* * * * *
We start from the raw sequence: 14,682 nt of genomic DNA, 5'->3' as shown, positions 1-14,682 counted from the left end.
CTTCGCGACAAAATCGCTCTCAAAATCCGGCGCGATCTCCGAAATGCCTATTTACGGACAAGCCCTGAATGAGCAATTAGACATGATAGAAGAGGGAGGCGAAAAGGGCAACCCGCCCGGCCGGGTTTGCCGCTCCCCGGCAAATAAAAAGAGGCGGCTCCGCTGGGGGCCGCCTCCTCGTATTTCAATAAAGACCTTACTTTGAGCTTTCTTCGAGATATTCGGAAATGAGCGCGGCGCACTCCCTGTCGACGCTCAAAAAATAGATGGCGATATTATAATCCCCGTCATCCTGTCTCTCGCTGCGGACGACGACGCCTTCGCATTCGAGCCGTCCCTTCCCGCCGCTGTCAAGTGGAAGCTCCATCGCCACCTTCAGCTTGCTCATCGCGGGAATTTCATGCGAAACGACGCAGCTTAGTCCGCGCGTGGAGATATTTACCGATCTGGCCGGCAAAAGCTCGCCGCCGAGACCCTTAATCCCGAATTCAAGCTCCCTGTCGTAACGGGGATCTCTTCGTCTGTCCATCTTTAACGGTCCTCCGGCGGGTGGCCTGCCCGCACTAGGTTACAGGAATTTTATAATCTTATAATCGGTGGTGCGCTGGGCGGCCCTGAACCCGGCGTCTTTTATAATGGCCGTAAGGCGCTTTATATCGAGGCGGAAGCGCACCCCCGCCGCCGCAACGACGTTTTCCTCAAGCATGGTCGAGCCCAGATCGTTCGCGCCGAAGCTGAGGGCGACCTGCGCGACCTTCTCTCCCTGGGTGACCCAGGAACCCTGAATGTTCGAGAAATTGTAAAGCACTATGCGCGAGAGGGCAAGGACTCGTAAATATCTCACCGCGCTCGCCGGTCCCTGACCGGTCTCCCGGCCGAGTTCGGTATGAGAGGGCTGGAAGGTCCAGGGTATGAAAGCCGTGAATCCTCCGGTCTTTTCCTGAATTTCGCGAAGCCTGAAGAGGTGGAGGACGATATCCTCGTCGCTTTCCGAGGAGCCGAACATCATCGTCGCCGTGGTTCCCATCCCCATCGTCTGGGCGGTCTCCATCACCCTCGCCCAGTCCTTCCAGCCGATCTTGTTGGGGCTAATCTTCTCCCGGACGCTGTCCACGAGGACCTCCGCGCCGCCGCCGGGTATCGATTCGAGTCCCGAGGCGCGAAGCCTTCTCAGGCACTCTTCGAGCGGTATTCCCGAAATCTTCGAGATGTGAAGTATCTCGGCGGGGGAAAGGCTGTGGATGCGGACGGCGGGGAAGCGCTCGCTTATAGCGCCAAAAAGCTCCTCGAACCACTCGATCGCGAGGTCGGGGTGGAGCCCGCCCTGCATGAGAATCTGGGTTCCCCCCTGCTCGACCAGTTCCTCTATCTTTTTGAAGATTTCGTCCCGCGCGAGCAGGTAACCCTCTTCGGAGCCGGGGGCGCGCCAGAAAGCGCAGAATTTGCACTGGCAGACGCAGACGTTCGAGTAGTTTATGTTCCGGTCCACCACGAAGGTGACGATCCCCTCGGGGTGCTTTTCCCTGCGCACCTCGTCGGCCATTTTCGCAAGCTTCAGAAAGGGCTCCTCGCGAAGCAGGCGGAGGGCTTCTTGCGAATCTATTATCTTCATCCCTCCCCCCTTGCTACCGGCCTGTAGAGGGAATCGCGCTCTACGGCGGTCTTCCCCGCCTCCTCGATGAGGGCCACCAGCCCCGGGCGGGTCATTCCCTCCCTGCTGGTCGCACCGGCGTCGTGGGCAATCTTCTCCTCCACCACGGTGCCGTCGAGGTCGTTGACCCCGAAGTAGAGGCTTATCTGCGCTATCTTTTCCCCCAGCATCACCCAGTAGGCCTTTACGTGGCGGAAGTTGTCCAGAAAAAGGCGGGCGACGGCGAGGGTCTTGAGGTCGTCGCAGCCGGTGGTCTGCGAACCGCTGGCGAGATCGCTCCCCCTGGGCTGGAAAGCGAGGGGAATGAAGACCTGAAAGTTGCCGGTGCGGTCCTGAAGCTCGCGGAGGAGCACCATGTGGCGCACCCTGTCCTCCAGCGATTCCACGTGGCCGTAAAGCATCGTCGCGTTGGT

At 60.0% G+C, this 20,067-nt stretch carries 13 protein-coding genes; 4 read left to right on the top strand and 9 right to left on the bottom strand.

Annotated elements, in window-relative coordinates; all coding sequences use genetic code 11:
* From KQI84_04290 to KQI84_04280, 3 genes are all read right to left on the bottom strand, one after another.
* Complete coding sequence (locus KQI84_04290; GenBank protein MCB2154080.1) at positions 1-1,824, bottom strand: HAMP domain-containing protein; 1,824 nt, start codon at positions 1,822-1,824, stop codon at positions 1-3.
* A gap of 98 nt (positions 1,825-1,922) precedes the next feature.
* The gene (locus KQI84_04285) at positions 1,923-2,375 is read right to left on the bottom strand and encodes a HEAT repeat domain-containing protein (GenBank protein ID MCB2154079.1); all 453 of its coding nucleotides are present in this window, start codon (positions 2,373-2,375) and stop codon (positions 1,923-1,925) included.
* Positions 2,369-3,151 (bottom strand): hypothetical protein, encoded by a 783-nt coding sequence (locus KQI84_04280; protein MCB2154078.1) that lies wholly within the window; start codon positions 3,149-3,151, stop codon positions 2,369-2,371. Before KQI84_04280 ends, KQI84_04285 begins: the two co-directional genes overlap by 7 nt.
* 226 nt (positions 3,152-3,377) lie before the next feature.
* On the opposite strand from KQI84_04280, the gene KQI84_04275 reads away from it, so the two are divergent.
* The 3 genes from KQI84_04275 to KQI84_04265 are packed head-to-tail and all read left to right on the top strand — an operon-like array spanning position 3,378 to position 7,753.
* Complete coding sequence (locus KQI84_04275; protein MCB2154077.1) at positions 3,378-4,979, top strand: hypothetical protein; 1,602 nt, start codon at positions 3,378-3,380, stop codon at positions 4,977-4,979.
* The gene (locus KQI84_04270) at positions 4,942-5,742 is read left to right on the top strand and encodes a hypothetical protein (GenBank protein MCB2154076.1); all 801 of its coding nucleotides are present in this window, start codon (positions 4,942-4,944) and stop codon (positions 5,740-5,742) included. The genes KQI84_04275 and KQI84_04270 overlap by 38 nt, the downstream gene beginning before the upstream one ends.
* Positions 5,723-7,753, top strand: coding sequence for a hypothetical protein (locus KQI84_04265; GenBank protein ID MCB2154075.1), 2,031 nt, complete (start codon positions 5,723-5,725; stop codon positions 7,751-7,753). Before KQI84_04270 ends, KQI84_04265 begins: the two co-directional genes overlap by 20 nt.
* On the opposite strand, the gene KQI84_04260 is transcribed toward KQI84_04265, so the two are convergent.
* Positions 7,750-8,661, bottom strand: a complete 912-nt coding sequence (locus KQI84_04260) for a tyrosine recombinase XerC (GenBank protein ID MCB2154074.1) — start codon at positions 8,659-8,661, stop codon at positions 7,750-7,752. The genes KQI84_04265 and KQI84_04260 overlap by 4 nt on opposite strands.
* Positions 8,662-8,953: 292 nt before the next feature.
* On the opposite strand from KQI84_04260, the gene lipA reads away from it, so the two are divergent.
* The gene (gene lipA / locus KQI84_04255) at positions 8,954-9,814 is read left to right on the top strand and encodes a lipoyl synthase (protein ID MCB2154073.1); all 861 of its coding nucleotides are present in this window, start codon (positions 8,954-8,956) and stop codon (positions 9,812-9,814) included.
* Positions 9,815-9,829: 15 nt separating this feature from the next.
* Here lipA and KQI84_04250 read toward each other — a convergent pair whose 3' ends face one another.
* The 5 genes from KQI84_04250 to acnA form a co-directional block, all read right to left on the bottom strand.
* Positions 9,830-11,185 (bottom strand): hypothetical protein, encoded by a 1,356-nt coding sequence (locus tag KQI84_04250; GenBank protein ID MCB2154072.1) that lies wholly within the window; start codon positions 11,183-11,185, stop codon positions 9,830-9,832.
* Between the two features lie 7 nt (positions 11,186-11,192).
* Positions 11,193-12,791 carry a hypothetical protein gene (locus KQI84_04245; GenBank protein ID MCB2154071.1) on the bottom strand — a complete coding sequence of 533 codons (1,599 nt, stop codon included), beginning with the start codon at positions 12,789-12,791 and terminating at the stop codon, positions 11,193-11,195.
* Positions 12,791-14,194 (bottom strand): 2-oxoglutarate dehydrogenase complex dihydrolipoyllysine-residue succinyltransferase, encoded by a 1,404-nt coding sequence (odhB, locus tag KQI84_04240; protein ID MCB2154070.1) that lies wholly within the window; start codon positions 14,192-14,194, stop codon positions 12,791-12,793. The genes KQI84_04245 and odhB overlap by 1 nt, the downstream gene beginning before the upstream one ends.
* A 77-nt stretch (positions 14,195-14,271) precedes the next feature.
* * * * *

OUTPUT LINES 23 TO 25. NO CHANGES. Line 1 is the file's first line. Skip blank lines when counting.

* The 5 genes from KQI84_04250 to acnA form a co-directional block, all read right to left on the bottom strand.
* Positions 9,830-11,185 (bottom strand): hypothetical protein, encoded by a 1,356-nt coding sequence (locus tag KQI84_04250; GenBank protein ID MCB2154072.1) that lies wholly within the window; start codon positions 11,183-11,185, stop codon positions 9,830-9,832.
* Between the two features lie 7 nt (positions 11,186-11,192).